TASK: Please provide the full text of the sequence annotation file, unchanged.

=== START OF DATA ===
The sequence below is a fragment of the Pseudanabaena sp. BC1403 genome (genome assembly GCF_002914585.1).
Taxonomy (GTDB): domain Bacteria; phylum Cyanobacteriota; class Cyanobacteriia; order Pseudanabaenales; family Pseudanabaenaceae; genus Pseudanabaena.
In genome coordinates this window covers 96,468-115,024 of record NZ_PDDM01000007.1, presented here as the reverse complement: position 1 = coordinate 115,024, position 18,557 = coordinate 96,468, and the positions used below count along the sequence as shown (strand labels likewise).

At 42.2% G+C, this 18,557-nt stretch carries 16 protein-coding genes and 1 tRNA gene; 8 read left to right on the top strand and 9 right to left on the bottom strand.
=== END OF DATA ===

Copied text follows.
The sequence below is a fragment of the Pseudanabaena sp. BC1403 genome (genome assembly GCF_002914585.1).
Taxonomy (GTDB): domain Bacteria; phylum Cyanobacteriota; class Cyanobacteriia; order Pseudanabaenales; family Pseudanabaenaceae; genus Pseudanabaena.
In genome coordinates this window covers 96,468-115,024 of record NZ_PDDM01000007.1, presented here as the reverse complement: position 1 = coordinate 115,024, position 18,557 = coordinate 96,468, and the positions used below count along the sequence as shown (strand labels likewise).

At 42.2% G+C, this 18,557-nt stretch carries 16 protein-coding genes and 1 tRNA gene; 8 read left to right on the top strand and 9 right to left on the bottom strand.